You can make a very easy comparison to the New 52 — the heroes are all technically there, but there’s so much about them that’s not quite right. Further, the consequences of fucking them up means certain doom for the Twins. It’s fascinating. At one point, Flash tries to clarify their predicament by saying:
So we remember — and we don’t. We’re the Justice League — but we’re not. Am I the only one who thinks this is the stupidest idea ever?
To which Green Lantern reassuringly replies “Stupid or not — this is the hand we’ve been dealt. So let’s stop whining.” Ooof — that’s kind of a slap to everyone, right? Terry — the male Wonder Twin — has my favorite line in the issue. He says of creating the new Justice League “all our assumptions have been based on questionable legends.” It’s so easy to gripe about what’s wrong with Superman right now (or Green Lantern or whatever), but the fact remains that none of the characters have sterling publishing histories. Every single one of these guys requires constant revision to stay relevant and Justice League 3000 seems uniquely poised to address just how much of a mixed bag that can be.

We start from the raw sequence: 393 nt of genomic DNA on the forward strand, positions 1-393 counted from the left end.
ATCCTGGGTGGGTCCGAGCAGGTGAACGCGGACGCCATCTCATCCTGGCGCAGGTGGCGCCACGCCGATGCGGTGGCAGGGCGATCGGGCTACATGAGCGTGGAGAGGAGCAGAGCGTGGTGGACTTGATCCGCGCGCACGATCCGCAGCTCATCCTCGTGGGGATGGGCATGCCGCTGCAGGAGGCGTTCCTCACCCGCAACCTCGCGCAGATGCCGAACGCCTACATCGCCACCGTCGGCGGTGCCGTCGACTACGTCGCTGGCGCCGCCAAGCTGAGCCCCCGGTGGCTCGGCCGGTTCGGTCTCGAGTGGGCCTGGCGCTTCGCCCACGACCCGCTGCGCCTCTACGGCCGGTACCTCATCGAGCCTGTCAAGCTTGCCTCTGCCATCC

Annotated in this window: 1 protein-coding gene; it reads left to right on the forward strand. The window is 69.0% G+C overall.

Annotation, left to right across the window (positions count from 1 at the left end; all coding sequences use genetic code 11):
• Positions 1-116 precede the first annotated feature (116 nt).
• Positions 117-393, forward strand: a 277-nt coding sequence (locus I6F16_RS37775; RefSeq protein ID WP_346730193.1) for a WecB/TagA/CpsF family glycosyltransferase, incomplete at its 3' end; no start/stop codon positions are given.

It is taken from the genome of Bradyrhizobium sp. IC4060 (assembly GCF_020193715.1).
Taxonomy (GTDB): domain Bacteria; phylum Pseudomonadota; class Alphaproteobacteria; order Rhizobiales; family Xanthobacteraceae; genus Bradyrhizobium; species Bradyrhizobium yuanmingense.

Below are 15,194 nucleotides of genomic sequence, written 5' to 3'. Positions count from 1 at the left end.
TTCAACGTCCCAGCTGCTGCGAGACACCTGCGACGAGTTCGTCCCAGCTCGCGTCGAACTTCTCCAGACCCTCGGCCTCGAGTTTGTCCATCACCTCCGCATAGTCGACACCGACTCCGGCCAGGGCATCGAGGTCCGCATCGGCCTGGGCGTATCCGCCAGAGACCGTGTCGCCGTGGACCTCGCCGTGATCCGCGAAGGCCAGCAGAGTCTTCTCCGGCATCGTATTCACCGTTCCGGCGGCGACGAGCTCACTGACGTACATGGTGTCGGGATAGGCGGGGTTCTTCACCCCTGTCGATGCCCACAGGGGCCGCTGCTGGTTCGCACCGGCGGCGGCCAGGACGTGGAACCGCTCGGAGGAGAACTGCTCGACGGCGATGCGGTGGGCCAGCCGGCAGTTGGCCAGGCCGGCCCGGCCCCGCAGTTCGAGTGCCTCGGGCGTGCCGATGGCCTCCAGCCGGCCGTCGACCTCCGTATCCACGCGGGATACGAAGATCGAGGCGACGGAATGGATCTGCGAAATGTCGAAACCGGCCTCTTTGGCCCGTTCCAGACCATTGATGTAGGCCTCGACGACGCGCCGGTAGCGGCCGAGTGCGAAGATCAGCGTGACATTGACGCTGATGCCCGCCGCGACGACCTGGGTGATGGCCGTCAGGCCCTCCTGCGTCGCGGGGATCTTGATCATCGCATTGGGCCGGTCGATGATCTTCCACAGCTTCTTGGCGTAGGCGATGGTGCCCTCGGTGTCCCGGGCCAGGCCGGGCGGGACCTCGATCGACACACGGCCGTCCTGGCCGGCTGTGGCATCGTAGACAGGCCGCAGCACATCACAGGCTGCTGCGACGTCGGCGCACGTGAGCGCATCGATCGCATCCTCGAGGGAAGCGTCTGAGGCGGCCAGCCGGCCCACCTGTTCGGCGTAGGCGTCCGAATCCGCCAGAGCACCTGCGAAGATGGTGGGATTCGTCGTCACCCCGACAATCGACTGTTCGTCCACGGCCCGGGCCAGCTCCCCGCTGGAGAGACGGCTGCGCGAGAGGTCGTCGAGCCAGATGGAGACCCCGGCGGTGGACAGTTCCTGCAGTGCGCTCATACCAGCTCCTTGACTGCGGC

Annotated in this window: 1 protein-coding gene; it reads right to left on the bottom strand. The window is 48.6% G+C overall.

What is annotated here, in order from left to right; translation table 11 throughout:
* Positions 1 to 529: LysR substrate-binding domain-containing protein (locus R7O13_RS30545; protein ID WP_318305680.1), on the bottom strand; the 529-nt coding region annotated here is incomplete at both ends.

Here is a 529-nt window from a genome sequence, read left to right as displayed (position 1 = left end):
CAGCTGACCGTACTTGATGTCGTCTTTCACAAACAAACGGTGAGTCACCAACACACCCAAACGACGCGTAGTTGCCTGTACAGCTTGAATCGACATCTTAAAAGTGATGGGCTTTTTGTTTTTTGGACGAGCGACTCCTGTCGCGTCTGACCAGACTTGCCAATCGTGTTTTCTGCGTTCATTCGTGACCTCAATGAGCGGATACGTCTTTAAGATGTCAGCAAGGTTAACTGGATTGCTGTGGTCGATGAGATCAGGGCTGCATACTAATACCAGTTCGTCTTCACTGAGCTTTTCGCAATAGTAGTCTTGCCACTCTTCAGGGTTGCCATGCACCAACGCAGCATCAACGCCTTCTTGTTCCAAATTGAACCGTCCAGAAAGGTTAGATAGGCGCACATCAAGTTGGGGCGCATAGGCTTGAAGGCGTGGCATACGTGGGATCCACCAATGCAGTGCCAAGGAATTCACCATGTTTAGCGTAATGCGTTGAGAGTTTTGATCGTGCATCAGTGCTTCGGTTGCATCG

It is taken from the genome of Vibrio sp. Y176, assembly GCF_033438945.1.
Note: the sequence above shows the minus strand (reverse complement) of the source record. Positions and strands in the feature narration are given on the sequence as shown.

Meanwhile, in plain old vanilla Justice League 25, the New 52isms are being embraced left and right. Spencer, I’ll let you go to town on this one, but this might have been this first chapter of Forever Evil that made any kind of emotional sense to me. We’ve been saying for a while that the Crime Syndicate’s alliance doesn’t really add up, and it’s good to get some confirmation of that, right?
Spencer: Yeah, things are coming together nicely on that front. This is easily the most enjoyable issue to come out of Forever Evil for me, and I think that’s largely because — unlike the rest of the Syndicate, especially Ultraman — Owlman feels like a real, fleshed out character.
We talked last month about how Earth 3 feels like a world of irredeemable evil where everyone acts like a complete sociopath for seemingly no reason, but Owlman actually shows some nuance. It’s pretty clear that Thomas equates love with control: